The nature and causes of auditory memory difficulties

The nature and causes of auditory memory difficulties

Short term auditory memory is sometimes called working memory because it is the system which we use when we have to hold information for a brief period of time while we process it. Working memory is a limited-capacity system, and unless rehearsed or transferred to longer-term storage, information in working memory is only retained for a few seconds (Baddeley, 1986). For example, in order to understand what a person is saying to us we have to hold their words in working memory until they get to the end of a sentence (or equivalent break), then we can process those words for their meaning. We cannot process each individual word for meaning as we hear it because by themselves words do not convey sufficient meaning. Furthermore, words heard later in an utterance can substantially alter the meaning of words heard earlier (e.g. ‘The man opened the magazine – then he carefully extracted the remaining bullets it contained’).

In the same way that it is necessary to hold spoken words in memory in conversation, the student must hold letters and syllables in memory when decoding words. This is very important in the development of phonic skills. The majority of dyslexic students have problems in this area of cognitive processing (Thomson, 1982). Awaida and Beech (1995) found that phonological memory at age 5 predicted non-word reading (i.e. phonics skills) at 6 years. When reading continuous text for meaning the student must also hold words in memory until the end of the phrase or sentence. Poor working memory will thus affect reading comprehension. Of course, visual memory skills will be involved in much of this cognitive activity, especially for more competent readers whose capacity for rapid visual recognition of words steadily increases with age. Nevertheless, auditory working memory remains a significant factor in reading development and in writing as well. Students with weaknesses in auditory working memory also tend have difficulty in monitoring their written output, and are inclined to miss letters, syllables and/or words out when they are writing (Baddeley, 1986; Brady, 1986; Jorm; 1983; Wagner and Torgeson, 1987.)

Further research has suggested a very close connection between auditory memory span and articulation (speech) rate (Avons and Hanna, 1995; McDougall and Hulme, 1994). It could well be that articulation rate is an index of the efficiency with which phonological representations of words can be located in memory and activated (i.e. spoken). In turn, this could be closely related to how quickly cognitive representations of words being read can be located in the orthographic and semantic lexicons and activated (i.e. recognised and understood). The three lexicons (phonological, orthographic and semantic) are all believed to be closely related (Rayner and Polatsek, 1989). The fact that Races was a significant predictor of later literacy skills (despite not involving the child in any speech) suggests that sequential processes in auditory working memory are nevertheless important in reading, independently of articulation rate.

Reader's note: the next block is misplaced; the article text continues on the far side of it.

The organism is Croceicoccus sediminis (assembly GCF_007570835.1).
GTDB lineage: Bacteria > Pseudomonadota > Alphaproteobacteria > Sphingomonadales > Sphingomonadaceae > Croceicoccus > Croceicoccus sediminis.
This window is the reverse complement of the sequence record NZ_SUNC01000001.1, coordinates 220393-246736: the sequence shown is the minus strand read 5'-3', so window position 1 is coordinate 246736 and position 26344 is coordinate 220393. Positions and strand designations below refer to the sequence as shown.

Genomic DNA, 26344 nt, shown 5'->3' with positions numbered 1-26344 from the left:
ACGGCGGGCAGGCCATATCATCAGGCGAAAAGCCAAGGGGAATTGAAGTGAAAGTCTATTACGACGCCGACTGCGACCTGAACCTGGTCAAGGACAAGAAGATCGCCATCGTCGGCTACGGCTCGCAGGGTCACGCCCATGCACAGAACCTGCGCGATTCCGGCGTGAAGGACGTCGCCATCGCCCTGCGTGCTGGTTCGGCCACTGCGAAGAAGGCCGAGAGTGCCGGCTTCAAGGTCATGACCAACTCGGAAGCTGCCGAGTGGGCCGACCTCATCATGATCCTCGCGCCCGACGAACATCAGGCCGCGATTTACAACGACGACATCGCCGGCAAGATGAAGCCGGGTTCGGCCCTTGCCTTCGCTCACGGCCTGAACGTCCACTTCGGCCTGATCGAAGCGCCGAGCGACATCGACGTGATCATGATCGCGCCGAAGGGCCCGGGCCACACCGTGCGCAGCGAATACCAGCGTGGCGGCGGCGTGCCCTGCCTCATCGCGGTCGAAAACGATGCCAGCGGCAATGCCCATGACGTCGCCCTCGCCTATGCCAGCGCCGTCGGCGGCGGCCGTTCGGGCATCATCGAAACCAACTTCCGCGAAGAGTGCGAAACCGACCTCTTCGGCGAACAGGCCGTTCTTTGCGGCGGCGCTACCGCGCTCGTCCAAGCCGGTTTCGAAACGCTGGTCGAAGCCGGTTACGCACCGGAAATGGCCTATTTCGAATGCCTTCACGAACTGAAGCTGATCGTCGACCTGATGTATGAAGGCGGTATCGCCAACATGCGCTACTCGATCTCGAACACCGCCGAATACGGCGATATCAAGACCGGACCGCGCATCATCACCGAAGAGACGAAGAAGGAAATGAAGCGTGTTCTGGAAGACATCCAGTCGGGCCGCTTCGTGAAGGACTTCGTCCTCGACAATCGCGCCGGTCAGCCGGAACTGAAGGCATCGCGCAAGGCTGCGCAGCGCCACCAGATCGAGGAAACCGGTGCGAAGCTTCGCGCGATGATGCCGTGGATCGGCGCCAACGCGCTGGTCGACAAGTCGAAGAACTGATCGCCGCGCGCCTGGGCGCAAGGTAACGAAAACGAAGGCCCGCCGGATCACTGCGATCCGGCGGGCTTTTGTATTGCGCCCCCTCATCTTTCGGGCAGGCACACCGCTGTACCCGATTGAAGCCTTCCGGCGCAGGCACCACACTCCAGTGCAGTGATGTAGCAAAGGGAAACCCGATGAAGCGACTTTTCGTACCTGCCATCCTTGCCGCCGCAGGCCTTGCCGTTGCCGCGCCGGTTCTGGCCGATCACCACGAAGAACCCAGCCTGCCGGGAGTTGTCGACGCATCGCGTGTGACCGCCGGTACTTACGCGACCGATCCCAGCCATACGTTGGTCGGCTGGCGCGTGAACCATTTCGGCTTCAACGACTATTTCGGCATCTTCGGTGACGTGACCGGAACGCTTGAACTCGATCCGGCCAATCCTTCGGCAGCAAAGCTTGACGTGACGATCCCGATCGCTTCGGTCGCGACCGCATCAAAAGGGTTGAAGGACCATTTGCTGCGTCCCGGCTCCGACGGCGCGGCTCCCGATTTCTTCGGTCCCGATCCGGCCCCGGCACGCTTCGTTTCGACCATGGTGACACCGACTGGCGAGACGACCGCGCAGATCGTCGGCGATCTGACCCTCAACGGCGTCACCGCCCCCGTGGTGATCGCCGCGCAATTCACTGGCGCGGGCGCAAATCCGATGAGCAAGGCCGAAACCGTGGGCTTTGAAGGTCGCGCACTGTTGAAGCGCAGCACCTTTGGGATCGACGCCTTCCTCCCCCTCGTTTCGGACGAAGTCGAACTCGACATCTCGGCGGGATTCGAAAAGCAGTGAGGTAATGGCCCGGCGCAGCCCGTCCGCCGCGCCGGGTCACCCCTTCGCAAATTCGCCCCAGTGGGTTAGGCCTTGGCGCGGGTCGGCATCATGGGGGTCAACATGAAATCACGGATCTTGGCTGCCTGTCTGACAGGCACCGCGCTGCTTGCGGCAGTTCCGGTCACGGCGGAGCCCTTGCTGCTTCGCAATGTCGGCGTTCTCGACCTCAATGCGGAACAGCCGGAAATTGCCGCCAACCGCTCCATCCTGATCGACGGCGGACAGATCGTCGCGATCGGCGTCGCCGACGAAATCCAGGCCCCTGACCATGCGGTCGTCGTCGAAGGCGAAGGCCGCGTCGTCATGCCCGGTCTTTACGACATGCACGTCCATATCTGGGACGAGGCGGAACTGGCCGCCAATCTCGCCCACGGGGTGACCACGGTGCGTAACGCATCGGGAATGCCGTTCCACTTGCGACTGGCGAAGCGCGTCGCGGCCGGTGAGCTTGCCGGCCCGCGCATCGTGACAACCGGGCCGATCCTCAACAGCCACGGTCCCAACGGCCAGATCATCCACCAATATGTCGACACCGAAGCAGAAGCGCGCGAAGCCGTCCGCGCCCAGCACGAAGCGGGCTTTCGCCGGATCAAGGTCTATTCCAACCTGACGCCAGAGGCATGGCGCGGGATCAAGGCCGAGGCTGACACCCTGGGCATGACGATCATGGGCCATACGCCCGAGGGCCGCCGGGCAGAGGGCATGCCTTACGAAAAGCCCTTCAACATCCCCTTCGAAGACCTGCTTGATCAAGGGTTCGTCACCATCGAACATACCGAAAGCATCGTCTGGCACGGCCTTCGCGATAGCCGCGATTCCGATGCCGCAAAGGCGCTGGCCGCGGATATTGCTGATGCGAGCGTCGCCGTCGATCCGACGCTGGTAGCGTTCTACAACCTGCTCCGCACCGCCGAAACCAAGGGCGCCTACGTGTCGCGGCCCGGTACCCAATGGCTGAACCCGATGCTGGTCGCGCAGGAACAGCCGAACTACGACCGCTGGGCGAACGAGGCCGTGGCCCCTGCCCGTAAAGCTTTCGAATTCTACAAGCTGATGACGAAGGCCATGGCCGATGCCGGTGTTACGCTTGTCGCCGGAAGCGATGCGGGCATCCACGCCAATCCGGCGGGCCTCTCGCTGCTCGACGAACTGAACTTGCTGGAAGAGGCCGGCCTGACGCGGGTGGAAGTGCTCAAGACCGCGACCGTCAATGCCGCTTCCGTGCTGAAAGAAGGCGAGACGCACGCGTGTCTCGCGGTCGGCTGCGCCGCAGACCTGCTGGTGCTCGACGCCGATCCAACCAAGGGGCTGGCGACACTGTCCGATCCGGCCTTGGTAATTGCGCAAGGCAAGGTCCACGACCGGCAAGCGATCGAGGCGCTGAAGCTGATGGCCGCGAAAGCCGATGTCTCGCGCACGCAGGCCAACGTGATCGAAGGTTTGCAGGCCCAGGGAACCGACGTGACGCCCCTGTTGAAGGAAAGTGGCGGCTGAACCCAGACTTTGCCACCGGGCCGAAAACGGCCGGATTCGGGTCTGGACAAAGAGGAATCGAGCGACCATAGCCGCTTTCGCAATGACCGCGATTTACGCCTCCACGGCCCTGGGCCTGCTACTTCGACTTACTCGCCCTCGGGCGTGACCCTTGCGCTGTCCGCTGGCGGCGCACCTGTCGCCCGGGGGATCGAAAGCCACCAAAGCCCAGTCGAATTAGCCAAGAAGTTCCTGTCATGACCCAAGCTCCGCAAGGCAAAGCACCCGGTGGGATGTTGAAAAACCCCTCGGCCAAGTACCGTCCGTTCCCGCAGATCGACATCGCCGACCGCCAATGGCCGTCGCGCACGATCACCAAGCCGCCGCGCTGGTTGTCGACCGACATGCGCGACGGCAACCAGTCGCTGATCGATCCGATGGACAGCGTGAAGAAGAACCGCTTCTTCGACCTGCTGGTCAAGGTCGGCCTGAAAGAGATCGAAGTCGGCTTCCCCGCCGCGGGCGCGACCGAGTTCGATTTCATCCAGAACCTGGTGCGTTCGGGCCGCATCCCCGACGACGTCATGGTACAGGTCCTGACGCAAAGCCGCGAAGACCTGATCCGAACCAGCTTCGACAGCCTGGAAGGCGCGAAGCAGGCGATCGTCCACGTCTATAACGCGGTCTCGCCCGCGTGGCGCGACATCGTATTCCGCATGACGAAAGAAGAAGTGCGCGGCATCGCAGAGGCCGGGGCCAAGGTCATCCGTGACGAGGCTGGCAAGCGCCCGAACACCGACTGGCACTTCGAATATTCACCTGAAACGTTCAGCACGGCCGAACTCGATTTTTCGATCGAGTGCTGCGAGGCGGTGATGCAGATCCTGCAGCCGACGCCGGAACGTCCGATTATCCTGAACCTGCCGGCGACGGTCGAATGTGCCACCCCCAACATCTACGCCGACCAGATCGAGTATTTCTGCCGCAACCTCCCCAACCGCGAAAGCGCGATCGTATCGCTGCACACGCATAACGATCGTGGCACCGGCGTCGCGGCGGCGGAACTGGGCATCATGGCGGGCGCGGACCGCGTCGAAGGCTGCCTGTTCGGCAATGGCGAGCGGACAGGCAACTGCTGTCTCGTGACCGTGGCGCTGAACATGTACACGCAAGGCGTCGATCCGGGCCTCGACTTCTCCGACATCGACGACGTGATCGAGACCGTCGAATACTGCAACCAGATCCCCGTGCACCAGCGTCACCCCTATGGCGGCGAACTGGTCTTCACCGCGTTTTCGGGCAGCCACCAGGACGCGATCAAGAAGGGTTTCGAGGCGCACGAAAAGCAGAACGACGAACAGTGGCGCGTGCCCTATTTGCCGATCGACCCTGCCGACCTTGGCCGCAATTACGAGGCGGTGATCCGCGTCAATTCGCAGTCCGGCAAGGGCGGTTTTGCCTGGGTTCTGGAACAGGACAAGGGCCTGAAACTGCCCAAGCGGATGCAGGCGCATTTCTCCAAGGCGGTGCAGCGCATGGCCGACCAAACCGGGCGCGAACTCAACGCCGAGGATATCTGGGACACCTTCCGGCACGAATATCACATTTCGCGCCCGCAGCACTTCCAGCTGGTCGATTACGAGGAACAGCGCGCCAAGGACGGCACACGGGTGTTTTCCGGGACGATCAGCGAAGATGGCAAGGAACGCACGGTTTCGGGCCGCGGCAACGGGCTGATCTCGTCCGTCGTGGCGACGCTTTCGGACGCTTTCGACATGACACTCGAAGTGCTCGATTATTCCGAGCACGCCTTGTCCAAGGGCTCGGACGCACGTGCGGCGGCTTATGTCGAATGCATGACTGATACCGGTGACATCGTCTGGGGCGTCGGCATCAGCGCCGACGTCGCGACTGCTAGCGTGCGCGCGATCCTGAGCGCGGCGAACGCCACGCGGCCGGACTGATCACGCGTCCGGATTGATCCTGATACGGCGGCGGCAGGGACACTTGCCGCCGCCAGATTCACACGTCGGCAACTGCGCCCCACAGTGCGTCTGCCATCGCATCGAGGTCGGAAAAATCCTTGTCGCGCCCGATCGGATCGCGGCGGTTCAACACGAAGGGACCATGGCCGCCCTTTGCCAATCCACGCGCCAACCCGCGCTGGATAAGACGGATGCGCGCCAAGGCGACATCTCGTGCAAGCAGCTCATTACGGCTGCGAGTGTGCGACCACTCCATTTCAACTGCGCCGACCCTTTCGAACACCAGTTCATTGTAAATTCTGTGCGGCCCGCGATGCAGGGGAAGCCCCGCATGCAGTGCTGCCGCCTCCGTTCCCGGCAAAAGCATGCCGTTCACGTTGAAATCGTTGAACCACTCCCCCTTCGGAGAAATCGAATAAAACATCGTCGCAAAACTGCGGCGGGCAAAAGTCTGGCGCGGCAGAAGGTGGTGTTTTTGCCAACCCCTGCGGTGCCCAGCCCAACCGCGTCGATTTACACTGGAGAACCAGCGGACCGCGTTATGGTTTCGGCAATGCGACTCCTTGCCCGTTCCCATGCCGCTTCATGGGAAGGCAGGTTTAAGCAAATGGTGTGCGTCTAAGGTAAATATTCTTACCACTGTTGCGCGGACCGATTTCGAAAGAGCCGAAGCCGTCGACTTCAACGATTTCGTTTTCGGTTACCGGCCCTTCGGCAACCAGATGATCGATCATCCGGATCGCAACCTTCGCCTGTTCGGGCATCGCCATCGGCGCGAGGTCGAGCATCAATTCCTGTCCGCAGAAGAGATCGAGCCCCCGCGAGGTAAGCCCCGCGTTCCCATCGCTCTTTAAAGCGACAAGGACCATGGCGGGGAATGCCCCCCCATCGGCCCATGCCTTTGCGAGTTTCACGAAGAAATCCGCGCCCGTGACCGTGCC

Case study- auditory working memory difficulties

Inspection of Robert’s report (see Figures 35a and 35b) suggests that he does not have any major problems in visual information processing. His phonological awareness (Rhymes) and auditory discrimination skills (Wock) are also satisfactory. On the other hand, he has major difficulties in auditory working memory, both associative (Letter names) and sequential (Races). Consequently, Robert would be expected to have problems in acquiring effective phonic skills. The recommendations would be for a well-structured multisensory phonic approach to literacy learning with ample practice to compensate for his memory weakness, but using his strong visual channel to maintain confidence in his skills. He will almost certainly have problems in writing and spelling, especially with regular words and new or uncommon words. Word processing activities (especially with a talking word processor) would be a great help.

 

Figure 35a. Case study – Robert

Figure 35b. Case study – Robert